Literary prose

Quentin Bega as a character from a novel

Chapter 1 At The Hunting Lodge.

 

Friday October 4th 1968

-Shite.-

-Pure shite.-

-Pure, unadulterated shite!-

 

Quentin Bega, a first-term, first year student at The Ranch (the name given to St Joseph’s College of Education in Andersonstown,) shook his head in disagreement. He was seated in a bay of The Hunting Lodge, with a fellow first-year, Kieran Costello and Arthur McAllen, also a first year but repeating having had to leave during his first attempt because of what he termed “the head-staggers”.  The table was covered in chip packets and spilled beer, the ashtray filling rapidly. Having consumed one round apiece of pints, they were in disputatious mode.

“He’s not that bad”, opined Quentin. “Shite covers it adequately.”

“Yer oul bollocks,” riposted Costello, “his lectures are pure shite and that’s a fact.” To add emphasis to his argument he lifted a cheek and farted loudly.

“Boys, boys, boys,” Arthur McAllen set down his glass and looked owlishly from one to the other, “neither of youse has yet to sit through a full week of Starkey’s drivel. Sure, you’re stuck in this hole most of the time.” He waited for either to comment, then continued, “Solemnly I say unto you, Starkey has plumbed the depths and is now mining, for our delectation, PURE…UNADULTERATED…SHITE!”

As the ancients did with classical Gaul, the lads had divided the quality of their lecture experiences into three. Shite was the term applied to discourse that was of some interest and utility, pure shite denoted material of no interest but some utility and pure, unadulterated shite (which appellation stuck to most of their lecturer’s output) was stuff that held no interest whatsoever for the lads, and was deemed to have little or no utility. That they had scarcely begun their desultory studies in education in no way vitiated their feelings of having gained the measure of this new place (republican Belfast) and their surroundings.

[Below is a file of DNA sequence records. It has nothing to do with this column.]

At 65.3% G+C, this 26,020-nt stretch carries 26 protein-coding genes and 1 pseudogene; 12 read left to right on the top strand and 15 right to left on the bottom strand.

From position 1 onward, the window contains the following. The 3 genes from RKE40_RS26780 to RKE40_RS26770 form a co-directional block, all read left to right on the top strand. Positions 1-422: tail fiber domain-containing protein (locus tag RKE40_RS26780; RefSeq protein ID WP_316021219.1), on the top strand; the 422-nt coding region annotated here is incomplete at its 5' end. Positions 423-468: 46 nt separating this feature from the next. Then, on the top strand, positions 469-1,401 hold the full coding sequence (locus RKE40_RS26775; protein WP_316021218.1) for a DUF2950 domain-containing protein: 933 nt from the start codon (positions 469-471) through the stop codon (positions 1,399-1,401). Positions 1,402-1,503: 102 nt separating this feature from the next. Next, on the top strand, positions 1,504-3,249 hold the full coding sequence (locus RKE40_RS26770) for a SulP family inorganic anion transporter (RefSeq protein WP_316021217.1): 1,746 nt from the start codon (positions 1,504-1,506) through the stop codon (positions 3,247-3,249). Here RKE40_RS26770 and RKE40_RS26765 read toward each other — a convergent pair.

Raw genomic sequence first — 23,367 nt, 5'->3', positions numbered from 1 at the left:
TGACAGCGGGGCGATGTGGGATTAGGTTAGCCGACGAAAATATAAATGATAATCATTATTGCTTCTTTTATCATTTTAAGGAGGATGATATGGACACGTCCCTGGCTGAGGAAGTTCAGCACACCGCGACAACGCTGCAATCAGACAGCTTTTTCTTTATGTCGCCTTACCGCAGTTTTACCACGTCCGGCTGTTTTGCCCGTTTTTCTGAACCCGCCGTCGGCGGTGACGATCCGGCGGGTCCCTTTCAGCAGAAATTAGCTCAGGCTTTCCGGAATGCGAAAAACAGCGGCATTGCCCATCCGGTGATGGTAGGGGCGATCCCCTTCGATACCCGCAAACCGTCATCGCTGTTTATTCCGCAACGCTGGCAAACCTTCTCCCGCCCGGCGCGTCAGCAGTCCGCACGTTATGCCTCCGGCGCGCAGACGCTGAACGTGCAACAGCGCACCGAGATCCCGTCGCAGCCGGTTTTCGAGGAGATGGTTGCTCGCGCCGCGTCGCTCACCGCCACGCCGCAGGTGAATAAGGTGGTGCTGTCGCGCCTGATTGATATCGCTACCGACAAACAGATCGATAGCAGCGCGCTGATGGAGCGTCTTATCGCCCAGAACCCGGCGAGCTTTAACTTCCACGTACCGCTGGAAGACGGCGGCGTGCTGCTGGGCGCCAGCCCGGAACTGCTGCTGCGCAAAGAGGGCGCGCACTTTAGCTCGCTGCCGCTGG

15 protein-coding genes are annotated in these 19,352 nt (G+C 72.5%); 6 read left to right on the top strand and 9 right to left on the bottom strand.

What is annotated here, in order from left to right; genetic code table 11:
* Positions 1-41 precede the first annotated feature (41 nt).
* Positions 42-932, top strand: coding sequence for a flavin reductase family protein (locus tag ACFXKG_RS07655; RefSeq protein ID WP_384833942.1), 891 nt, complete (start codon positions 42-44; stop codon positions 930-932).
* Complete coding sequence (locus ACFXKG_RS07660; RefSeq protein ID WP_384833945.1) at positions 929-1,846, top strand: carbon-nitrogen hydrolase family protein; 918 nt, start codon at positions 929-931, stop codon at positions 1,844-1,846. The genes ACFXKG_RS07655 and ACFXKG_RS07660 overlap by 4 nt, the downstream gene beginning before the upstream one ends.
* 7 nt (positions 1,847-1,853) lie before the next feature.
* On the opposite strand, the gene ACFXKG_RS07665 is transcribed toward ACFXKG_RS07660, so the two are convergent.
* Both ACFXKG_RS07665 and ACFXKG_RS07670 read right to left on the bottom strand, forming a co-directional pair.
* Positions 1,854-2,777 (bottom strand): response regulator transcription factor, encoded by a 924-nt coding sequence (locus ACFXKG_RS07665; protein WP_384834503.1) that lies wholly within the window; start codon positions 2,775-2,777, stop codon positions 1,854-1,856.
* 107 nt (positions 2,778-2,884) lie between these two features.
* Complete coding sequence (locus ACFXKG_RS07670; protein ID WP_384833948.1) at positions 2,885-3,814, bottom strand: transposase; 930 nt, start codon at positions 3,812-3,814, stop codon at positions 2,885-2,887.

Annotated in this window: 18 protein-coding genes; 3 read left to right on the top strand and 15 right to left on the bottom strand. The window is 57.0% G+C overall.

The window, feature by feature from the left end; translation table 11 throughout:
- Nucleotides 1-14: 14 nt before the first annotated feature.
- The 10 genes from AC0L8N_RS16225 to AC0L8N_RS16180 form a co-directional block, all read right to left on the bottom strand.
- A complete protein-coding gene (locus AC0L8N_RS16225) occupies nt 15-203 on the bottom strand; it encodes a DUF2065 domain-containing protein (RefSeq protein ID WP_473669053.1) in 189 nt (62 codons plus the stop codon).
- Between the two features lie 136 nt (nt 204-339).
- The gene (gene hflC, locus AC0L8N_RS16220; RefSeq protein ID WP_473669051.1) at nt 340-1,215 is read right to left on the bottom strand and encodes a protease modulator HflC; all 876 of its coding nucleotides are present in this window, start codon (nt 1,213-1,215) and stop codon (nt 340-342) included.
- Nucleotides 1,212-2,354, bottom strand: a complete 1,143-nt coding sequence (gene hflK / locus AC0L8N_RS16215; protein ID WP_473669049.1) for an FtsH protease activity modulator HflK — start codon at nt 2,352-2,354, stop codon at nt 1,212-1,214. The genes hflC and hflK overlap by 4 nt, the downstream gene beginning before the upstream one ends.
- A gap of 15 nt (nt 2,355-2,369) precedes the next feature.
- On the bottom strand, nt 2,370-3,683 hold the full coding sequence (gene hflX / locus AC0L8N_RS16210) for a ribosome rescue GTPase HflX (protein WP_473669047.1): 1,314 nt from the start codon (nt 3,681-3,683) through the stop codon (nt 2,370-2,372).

……………………………………………………………………….

 

Jimmy Devlin felt contempt for the smart-arses. He nursed a Guinness and watched the trio from across the room. Students! Coming in here with their airs and graces. The old man had been made the butt of their larking last week and now they would pay. He turned to the small, grey man beside him sipping at a hot whiskey.

“Is that them, Da?”

“Aye, but son let it be…”

“Not a chance!”

“Sure it was only in fun, and anyway, the tall, geeky one with specs made the remark-“

“Then he’ll answer for it.”

Jimmy was their age but got up before six to make it to work, real work, on the site across town. He was also nursing a swollen jaw and aching ribs. He’d got off the bus that morning shortly after six at Divis Street and was walking across to the Unity Flats complex, nearing completion in Carrick Hill, where he worked as a brickie.

“Show us your paper.” Two young lads in their late teens were blocking his path

He automatically reached for the pocket of his duffel coat. He’d purchased The Irish News, as he did every morning, at the corner shop next to where he got off the bus.

Then he stopped, “Buy your own paper.”

          “We want to see yours.”

It was on.

Jimmy was small and wiry and quick on his feet- and with his hands. He threw his work-bag down and caught the larger of the pair with a jab to the side of the head.